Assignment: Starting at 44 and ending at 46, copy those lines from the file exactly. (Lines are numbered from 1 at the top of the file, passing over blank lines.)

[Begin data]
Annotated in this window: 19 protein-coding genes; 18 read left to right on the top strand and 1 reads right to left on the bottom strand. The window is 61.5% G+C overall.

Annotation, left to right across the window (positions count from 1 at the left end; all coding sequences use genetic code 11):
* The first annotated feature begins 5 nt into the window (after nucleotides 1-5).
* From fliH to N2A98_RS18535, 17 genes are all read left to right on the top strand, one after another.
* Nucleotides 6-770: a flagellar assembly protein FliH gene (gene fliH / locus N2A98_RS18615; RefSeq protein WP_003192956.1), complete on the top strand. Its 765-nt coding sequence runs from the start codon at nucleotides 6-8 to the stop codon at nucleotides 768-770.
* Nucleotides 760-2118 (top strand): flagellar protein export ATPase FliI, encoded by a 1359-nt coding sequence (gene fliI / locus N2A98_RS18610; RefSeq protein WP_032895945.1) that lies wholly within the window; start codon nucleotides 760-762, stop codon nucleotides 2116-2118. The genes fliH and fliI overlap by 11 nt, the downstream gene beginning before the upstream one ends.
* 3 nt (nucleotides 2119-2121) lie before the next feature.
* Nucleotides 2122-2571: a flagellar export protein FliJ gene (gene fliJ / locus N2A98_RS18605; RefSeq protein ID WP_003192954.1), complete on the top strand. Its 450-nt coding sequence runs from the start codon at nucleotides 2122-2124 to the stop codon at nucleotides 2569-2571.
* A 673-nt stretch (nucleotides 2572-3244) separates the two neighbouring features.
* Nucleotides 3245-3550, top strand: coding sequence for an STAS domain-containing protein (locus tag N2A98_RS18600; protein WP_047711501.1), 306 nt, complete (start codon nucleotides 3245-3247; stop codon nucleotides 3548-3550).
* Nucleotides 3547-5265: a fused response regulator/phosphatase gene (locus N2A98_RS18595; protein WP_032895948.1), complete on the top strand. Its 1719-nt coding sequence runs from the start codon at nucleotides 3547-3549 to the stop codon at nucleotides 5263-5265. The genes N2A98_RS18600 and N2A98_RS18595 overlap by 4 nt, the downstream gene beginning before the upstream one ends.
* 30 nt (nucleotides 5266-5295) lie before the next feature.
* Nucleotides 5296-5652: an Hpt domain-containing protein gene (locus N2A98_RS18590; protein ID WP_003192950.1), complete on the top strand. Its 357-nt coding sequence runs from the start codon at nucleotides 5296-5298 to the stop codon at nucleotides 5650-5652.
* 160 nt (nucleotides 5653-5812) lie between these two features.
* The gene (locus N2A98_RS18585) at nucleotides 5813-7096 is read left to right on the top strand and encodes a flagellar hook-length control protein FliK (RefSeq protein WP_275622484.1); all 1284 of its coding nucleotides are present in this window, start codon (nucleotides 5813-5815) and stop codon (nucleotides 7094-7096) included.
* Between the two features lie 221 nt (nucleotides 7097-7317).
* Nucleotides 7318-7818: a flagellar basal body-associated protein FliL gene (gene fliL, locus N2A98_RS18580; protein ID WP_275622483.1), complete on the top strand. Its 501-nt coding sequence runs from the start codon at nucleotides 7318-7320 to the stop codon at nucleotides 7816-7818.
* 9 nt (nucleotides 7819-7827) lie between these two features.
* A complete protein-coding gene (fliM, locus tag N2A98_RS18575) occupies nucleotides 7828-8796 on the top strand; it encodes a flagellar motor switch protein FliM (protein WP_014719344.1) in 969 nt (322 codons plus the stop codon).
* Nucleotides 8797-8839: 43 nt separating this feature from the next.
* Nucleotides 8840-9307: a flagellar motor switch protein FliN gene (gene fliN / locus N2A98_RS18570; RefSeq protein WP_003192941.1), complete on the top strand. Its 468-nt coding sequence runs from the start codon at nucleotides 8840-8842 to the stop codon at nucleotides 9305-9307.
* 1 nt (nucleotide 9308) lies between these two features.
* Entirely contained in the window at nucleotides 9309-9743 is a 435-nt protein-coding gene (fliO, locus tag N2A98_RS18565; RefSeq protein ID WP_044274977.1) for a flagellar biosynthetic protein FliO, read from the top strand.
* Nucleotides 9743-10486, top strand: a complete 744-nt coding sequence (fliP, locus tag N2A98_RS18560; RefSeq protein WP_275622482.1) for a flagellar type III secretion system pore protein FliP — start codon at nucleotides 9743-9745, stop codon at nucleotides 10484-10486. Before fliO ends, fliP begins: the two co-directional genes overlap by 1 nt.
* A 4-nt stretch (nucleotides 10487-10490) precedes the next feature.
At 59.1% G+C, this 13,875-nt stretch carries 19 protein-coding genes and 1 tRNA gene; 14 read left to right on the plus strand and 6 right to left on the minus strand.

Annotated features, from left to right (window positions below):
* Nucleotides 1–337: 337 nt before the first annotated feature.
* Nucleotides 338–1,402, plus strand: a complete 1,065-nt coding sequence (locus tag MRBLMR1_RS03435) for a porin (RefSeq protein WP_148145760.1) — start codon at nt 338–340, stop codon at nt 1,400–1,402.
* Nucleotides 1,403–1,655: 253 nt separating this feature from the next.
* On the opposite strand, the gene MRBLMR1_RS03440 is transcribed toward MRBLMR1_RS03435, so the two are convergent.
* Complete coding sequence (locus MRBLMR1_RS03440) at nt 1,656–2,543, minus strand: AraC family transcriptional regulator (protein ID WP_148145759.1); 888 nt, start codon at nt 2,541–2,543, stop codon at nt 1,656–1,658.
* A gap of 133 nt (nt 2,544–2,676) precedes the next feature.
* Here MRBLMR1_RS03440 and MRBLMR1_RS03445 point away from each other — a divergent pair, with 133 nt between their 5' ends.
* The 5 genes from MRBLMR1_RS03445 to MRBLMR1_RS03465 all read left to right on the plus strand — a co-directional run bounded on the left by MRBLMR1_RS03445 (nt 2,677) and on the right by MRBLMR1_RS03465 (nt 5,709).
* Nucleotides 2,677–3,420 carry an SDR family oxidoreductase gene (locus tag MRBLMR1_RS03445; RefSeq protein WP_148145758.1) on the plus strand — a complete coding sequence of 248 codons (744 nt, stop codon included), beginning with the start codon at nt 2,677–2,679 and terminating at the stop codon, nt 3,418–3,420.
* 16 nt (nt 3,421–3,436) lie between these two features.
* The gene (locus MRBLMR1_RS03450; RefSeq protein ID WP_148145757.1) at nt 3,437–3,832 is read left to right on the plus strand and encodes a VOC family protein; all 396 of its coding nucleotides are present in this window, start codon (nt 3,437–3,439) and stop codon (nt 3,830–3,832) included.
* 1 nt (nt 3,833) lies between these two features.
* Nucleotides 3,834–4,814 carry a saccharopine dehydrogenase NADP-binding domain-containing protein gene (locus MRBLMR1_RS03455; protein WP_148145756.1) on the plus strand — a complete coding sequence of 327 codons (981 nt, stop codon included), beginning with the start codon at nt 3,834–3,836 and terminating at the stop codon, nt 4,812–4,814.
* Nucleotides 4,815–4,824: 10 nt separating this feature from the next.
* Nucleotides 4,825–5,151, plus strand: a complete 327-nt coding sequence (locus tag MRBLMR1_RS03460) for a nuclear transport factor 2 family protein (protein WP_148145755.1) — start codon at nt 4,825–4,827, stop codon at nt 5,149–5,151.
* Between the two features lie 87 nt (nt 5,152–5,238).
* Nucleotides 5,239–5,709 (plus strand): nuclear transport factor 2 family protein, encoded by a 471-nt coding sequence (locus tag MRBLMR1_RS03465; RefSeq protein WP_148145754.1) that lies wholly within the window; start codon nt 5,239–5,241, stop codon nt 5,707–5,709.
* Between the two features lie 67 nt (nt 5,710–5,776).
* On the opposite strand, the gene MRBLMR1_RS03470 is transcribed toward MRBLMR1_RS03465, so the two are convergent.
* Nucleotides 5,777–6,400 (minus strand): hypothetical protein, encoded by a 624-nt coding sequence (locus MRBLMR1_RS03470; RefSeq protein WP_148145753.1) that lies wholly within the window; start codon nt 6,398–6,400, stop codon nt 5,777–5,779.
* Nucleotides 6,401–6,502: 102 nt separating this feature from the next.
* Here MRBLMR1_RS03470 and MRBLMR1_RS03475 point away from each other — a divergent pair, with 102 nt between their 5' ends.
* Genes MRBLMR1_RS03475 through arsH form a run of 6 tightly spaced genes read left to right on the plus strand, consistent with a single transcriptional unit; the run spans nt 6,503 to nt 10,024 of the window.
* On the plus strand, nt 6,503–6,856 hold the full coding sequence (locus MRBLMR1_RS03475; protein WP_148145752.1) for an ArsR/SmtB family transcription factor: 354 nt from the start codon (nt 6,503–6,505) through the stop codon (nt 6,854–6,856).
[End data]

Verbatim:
* Nucleotides 5,239–5,709 (plus strand): nuclear transport factor 2 family protein, encoded by a 471-nt coding sequence (locus tag MRBLMR1_RS03465; RefSeq protein WP_148145754.1) that lies wholly within the window; start codon nt 5,239–5,241, stop codon nt 5,707–5,709.
* Between the two features lie 67 nt (nt 5,710–5,776).
* On the opposite strand, the gene MRBLMR1_RS03470 is transcribed toward MRBLMR1_RS03465, so the two are convergent.